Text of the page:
“True” is the first song to feature a full rock arrangement with sonic layers unraveled methodically, starting with the heavily treated guitars in the opening main riff. Lyrically, the song is more optimistic than most of the rest as a George Harrison-esque eighties folk/rock diddy with the use of a variety of keyboard sounds in strategic sections of the song. Continuing the Beatles influence, “Bleeding Heart” is picked acoustic ballad in the vein of John Lennon, especially due to Alexander’s high registered vocals with the slightest reverb effect. A slow, two-step acoustic rhythm accompanies with guitar patterns often mimicking the vocal melody and a slight mandolin completing the soft atmosphere. Lyrically, the tone is melancholy, even somewhat tragic;
He’s such an emotional boy, everything he loves he must destroy / Juliet, she could’ve had it all, he was just a bleeding heart that’s all…”
The half acoustic Americana, half psychedelic title track, “Gentleman East” was one of the collaborations by Alexander and Naydock, circa 1990. A calm, rotating drum pattern by Simasek while the lyrics speak of the paranoid, slightly apocalyptic thoughts of a drug dealer who is awaiting the authorities to close in. The light “Jonah Was A Sailor In The Belly Of A Whale” features a crisp staccato acoustic with bright, snapping percussion by Dave Goodermuth in an intro popularly used in a PSECU commercial in Central Pennsylvania. The album returns to form with “Bright Young Man”, a beautifully haunting song with nice musical layers, highlighted by the distant pedal steel guitar by Tomeo. The longest and, perhaps, most substantive track on Gentleman East, “Bright Young Man” has a patient and methodical delivery which lets the listener savor every word and note. During the bridge, much of the atmospheric music is relegated to the deep background as the lead vocals and acoustic are brought to the forefront for full effect, with Alexander delivering short, poetic bits of philosophy;
The water never boils long beneath the bridges that get burned…”
“No One Hears Me Singing” is a blues ballad set to an interesting electronic backing, programmed by Smith. The very profound lyrics about the loneliness of creativity are delivered through a deliberate melody, which works well with the synth rhythms. A highlight of this track is the slow swell of an accordion lead by Alexander, producing an atmosphere which may be the most suited for a movie soundtrack. The bright, upbeat, acoustic “Entrepreneur” is the last “official” track on the album, as quasi-comical relief with a theme about the business side of music. Divergent strumming rhythms are utilized to accent the moods of the songs various sections with a fine harmonica lead topping things off. “These Are the People That Own The World” is a “hidden” track as a solo remake of a song originally released on the Badlees’ Renew album. This arrangement features strummed electric guitar for rhythm with picked acoustic overtones and Aaron Finke providing a unique electric sitar in the bridge and lead section.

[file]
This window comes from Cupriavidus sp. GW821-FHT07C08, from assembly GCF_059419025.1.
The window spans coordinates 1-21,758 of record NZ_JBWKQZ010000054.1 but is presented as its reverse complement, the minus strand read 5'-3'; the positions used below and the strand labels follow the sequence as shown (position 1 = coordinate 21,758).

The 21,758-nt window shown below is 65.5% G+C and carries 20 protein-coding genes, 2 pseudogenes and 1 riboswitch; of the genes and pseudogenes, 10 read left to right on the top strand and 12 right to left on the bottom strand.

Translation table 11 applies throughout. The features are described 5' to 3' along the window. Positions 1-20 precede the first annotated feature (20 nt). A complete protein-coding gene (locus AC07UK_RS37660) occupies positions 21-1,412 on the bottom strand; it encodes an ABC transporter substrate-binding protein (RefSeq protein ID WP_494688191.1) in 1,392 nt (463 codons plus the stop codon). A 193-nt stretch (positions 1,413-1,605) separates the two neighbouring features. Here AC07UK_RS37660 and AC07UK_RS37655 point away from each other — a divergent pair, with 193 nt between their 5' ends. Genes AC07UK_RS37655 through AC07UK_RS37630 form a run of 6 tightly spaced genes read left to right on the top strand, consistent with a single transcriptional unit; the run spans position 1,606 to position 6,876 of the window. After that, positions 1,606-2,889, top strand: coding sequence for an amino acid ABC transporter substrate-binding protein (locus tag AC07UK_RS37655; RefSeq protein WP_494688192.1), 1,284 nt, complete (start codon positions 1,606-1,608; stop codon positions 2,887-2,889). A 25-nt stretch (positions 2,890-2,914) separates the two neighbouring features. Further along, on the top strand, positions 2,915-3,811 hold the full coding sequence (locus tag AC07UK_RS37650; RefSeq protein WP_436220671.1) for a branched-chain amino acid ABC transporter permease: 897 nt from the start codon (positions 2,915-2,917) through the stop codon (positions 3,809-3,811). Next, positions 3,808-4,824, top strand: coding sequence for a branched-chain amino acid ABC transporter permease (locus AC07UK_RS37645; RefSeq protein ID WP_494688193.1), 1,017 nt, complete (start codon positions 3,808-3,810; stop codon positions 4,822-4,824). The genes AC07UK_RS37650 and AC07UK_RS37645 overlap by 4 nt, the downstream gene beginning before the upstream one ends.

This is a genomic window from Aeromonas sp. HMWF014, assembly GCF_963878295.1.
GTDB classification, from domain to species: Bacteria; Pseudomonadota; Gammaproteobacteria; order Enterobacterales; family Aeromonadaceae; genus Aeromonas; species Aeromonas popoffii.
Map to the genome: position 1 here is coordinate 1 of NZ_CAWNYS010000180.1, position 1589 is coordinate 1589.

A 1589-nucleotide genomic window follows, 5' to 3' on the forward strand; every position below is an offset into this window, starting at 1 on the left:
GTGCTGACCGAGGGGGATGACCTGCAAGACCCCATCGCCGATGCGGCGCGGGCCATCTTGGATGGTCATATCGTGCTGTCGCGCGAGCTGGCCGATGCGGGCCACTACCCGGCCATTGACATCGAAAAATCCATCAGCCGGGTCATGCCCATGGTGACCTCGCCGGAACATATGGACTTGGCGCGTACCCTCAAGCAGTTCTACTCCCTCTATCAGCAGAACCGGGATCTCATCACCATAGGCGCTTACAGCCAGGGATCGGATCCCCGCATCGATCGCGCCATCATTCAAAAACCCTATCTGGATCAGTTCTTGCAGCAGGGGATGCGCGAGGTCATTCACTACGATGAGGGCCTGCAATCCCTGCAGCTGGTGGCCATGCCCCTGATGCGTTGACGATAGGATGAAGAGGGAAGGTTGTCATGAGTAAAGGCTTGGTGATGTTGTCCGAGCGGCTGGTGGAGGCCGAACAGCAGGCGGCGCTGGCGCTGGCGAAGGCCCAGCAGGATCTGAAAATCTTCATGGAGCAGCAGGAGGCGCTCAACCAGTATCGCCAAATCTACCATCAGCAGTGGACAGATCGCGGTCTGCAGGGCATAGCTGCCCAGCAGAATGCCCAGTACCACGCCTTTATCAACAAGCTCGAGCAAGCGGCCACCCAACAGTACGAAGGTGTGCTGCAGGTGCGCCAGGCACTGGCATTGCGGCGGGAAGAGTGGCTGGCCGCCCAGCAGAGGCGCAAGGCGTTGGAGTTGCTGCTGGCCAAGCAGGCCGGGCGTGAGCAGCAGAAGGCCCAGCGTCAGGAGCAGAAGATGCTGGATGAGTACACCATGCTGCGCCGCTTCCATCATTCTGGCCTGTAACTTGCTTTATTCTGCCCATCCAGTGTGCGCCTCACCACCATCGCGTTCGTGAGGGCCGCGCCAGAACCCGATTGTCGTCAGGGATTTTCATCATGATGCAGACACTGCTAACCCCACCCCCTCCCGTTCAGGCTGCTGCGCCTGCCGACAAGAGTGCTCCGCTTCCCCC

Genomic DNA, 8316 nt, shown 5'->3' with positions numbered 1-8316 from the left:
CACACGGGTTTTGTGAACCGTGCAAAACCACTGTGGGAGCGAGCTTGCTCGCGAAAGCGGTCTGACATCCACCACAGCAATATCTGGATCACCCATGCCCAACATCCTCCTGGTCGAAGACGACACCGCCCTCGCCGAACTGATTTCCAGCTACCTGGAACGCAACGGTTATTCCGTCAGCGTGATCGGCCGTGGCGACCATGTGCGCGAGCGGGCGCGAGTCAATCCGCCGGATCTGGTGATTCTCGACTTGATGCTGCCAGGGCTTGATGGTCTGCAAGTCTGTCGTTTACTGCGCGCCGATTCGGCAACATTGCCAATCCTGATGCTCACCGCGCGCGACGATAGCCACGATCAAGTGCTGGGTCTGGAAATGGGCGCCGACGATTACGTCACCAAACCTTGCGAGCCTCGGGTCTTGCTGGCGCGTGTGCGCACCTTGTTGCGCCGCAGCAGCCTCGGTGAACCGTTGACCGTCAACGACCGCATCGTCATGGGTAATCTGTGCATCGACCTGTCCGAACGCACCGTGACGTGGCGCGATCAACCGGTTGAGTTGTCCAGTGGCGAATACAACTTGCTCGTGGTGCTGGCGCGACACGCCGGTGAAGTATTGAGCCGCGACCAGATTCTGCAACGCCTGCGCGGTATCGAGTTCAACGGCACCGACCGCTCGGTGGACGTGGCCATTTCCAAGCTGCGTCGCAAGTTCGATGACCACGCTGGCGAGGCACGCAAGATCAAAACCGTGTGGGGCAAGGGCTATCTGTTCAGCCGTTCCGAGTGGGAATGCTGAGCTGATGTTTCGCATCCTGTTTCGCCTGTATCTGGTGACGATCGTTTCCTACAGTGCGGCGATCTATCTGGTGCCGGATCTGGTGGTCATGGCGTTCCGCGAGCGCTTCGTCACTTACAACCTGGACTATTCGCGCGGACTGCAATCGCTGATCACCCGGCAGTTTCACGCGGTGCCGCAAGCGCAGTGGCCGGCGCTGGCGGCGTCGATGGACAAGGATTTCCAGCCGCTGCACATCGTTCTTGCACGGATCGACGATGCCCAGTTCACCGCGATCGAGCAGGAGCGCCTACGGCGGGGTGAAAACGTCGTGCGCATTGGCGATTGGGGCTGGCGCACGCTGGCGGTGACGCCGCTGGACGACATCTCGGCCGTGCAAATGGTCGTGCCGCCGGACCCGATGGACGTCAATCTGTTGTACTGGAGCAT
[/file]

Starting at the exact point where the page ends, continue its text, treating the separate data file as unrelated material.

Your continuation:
Ultimately, the songs on Gentleman East were not used in the final edit of the film for which they were commissioned. But still, this stands as a landmark album in establishing Bret Alexander’s expertise in delivering these types of compositions and productions, as demonstrated on future Badlees’ albums, which migrated much further towards Americana. In 2014, Alexander departed from The Badlees and formed a new group called…Gentleman East.
On a final note, it is really quite amazing that this album remains to date the only solo record for a man who has played on and/or produced scores (probably hundreds) of albums and when we asked him if he considers doing a follow-up solo album, Alexander replied; “I consider it every year…I feel like I’m entering my 3rd act here professionally. More solo albums are definitely going to be a part of that.”